In the previous blogpost ‘So much more than technique’ (9/10) I outlined employing the metaskill of ‘curiosity and wonder’ when meditation feels to have become stale or unsatisfying. The examples referred to ‘watching the breath’ type meditation.
There is a flipside of that idea that you can enliven meditation and make it interesting again. The flipside is that the meditator might have to tough it out and sit through a deal of frustration, boredom, physical pain and restlessness and other difficulties.
The second metaskill I discussed in chapter 5 of Freedom from stress … is persistence. Anyone who has undertaken long, intensive meditation retreat training knows that experience of pushing on through pain and extreme mental agitation. In the book I frame persistence in terms of the carrots, the motivation that one has developed to carry on and attain the goodies that meditation promises. It is pretty hard to persist if you have not had compelling first, second or third hand experience of meditation practice offering a substantial, positive change in your life. I think we all develop the discipline and persistence to tackle meditation seriously because either (1) we read something that presented it in a powerful, attractive way (2) somebody we respect advised us to take it on (3) we dabbled in it and had a profound or life-altering experience; we became hooked.
But, important as persistence is, I cannot overstate the value of regularly or ‘persistently’ enlivening meditation practice with curiosity and its allies, metaskills (iii) and (iv), humour and lightness AND playfulness.
Humour, keeping it light. No matter what you do meditation practice will sometimes become heavy or ‘bogged down’. Eventually, after all the struggle, an excellent breakthrough / release may be to give way to hearty, out-of-control laughter—laughter at yourself, with yourself or whatever. If you mentally step sideways it is not hard to see the comical absurdity of sitting there apparently doing nothing at all, as the ‘doing nothing’ drives you more and more bananas. If even a glimmer of a giggle pops up somewhere in your consciousness give way to it; roll around on the floor laughing. Then sit up and carry on, or just carry on at your next sitting.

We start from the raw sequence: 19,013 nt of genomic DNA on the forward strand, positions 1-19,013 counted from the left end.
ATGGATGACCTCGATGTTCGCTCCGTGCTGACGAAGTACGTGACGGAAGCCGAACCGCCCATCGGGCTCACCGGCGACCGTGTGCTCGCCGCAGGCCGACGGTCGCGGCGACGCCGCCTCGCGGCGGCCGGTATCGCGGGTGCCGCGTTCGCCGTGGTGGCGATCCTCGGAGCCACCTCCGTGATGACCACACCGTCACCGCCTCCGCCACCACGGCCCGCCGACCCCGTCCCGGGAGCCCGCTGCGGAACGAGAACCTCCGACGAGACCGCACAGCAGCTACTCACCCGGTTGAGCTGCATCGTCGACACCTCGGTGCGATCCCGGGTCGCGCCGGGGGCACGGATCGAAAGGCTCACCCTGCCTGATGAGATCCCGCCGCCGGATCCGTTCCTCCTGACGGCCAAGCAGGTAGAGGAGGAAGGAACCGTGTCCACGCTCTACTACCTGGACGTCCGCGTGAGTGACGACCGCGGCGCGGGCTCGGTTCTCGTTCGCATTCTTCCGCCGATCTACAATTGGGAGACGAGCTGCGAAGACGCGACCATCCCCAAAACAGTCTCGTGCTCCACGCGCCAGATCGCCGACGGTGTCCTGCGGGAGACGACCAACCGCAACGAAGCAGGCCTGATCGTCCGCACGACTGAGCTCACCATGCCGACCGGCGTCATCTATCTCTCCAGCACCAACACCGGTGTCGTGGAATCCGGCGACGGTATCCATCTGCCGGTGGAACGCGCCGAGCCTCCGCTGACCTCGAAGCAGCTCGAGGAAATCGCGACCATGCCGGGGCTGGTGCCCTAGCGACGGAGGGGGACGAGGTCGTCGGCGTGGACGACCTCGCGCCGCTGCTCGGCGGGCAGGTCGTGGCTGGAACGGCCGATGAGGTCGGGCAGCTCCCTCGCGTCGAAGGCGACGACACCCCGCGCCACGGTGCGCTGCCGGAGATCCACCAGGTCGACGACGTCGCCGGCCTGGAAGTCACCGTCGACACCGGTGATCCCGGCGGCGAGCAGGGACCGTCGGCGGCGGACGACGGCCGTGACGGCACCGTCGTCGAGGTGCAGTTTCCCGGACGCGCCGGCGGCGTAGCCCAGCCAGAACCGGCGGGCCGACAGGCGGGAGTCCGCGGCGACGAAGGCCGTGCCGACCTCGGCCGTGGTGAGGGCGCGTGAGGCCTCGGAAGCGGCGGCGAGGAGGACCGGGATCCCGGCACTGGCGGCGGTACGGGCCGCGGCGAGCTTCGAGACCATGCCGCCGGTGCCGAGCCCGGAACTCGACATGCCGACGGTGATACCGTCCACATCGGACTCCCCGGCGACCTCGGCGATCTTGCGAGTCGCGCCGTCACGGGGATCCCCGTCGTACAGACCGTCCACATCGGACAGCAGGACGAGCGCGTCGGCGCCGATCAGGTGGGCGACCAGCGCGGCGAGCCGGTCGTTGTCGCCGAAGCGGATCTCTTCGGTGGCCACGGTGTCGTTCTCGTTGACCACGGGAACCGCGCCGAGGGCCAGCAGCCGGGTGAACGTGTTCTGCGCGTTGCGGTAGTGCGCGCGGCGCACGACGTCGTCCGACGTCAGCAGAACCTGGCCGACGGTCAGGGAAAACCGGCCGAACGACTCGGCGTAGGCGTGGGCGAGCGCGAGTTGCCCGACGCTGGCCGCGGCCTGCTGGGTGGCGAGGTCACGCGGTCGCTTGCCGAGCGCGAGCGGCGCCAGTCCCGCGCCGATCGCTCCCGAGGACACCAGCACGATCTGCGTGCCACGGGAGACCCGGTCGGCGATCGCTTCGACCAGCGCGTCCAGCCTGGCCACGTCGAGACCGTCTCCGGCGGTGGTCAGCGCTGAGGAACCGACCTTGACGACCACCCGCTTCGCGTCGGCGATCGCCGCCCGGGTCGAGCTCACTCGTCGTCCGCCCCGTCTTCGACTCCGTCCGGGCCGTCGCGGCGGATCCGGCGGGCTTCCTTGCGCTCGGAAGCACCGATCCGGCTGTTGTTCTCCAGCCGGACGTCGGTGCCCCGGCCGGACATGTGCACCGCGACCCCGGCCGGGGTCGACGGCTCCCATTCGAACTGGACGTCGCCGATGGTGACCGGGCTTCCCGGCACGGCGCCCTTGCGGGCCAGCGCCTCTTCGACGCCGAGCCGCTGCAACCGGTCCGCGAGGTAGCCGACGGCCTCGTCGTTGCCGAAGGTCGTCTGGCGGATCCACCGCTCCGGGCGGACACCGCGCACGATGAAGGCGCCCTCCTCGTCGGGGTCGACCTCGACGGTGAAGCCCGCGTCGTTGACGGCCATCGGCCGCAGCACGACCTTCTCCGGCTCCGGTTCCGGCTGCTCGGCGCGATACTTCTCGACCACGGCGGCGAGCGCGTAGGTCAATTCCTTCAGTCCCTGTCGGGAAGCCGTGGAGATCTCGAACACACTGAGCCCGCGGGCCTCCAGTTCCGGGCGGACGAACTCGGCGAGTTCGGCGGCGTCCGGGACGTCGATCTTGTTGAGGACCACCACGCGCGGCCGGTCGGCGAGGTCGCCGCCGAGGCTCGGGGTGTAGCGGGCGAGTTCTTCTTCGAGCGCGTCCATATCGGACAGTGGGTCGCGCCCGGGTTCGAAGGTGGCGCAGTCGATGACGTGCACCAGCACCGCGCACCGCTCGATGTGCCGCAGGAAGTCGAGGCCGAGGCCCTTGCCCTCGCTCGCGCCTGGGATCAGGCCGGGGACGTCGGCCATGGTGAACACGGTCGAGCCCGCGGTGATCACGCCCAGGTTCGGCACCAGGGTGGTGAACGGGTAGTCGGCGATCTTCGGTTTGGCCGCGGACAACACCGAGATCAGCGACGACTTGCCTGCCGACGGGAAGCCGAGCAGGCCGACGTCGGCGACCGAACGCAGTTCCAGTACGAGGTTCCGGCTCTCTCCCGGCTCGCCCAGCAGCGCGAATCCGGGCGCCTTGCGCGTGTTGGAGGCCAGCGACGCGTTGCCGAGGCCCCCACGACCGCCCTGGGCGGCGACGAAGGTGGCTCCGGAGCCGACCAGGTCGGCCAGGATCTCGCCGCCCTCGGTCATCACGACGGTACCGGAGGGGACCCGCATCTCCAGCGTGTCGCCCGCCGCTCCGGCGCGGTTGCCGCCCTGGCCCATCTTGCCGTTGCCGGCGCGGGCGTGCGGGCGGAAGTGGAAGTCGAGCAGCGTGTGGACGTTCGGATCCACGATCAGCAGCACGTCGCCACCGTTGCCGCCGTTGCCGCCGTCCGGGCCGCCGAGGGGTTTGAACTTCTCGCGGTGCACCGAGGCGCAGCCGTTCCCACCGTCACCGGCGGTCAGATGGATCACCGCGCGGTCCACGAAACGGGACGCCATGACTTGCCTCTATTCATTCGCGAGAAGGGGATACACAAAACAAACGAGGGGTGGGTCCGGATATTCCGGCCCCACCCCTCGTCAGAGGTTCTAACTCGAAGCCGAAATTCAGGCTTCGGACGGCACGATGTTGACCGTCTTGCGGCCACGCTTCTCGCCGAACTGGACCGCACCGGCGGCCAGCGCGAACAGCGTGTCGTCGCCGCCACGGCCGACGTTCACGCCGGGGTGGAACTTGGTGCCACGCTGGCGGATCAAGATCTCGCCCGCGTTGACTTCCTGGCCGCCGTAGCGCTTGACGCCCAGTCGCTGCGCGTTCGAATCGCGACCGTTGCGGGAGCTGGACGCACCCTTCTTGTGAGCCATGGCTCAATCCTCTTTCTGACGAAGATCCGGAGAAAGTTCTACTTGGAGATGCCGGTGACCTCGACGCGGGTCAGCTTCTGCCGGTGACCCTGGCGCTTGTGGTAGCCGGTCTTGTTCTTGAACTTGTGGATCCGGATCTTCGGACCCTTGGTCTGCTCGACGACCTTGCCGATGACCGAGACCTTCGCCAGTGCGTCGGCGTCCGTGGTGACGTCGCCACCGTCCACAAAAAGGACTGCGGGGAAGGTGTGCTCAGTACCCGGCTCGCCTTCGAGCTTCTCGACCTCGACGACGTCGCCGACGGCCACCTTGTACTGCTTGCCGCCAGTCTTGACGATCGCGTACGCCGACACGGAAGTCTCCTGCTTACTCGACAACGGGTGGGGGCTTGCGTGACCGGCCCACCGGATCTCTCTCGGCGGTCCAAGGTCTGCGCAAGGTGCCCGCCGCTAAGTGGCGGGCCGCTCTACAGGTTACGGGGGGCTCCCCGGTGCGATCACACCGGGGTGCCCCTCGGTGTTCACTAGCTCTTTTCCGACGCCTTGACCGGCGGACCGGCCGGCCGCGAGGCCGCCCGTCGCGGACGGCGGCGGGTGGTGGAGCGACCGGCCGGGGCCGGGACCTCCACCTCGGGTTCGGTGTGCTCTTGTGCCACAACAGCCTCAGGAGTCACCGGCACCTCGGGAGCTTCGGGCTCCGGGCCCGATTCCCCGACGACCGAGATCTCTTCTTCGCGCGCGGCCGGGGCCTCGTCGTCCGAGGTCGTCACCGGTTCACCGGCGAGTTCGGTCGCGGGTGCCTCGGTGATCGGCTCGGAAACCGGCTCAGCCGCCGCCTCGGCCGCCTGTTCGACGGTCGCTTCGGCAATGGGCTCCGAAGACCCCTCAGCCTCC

I had several teachers across my formative, meditation years. One of them was Dr Sri Ramamurti Mishra (aka Swami Brahmananda Saraswati, in his later years). He could be enormously comical and often had we students in stitches of laughter. He had the most comical way of telling us to challenge our ‘thinking mind’ when it got out of hand during meditation:
“Shout at it – ‘Is that all you can do? Is that the most thinking you can do? Come on, surely you can think harder and faster than that!’ ” All delivered, if you can imagine it, in the most endearing Indian accent. He also told very funny stories before, during or after meditation sessions.
Playfulness: meditation does not have to be all hard work. It will become that way sometimes anyway since that is our nature, but intentionally we can inject some playfulness into it and it might just be a fine way to learn.
There are so many ways to ‘play’ with your breathing if that is the chief focus of your meditation today. Ultimately the main guideline is to simply let your breathing be, don’t interfere with it. However, now and again how about trying (i) taking a couple of deeper or stronger breaths and then letting it go, relaxed, as completely as possible (ii) squeeze two or three outbreaths out a little more strongly and feel the complete letting go after each outbreath as the breath comes back in effortlessly—feel the contrast between DOING the breathing and LETTING it happen.
In a body awareness (body scan) type of session play with the direction and sequence with which you move through the body. Play with the process of lightly or strongly tensing a muscle group before letting it go, if you are employing that technique. Meditation that employs words or a mantra offers great opportunity to play with the voice, rhythm, pauses and more. We could go on. The section on playfulness in chapter 5 of Freedom from stress … does just that with many examples and suggestions on infusing your practice with playfulness. It makes a difference. It can take that edge of rigidity and following self-imposed rules too harshly, out of it. That rigidity and self judging is something that many meditation students suffer from at times in their progress or across their lives.
So, good luck with your play—keep smiling … and laughing.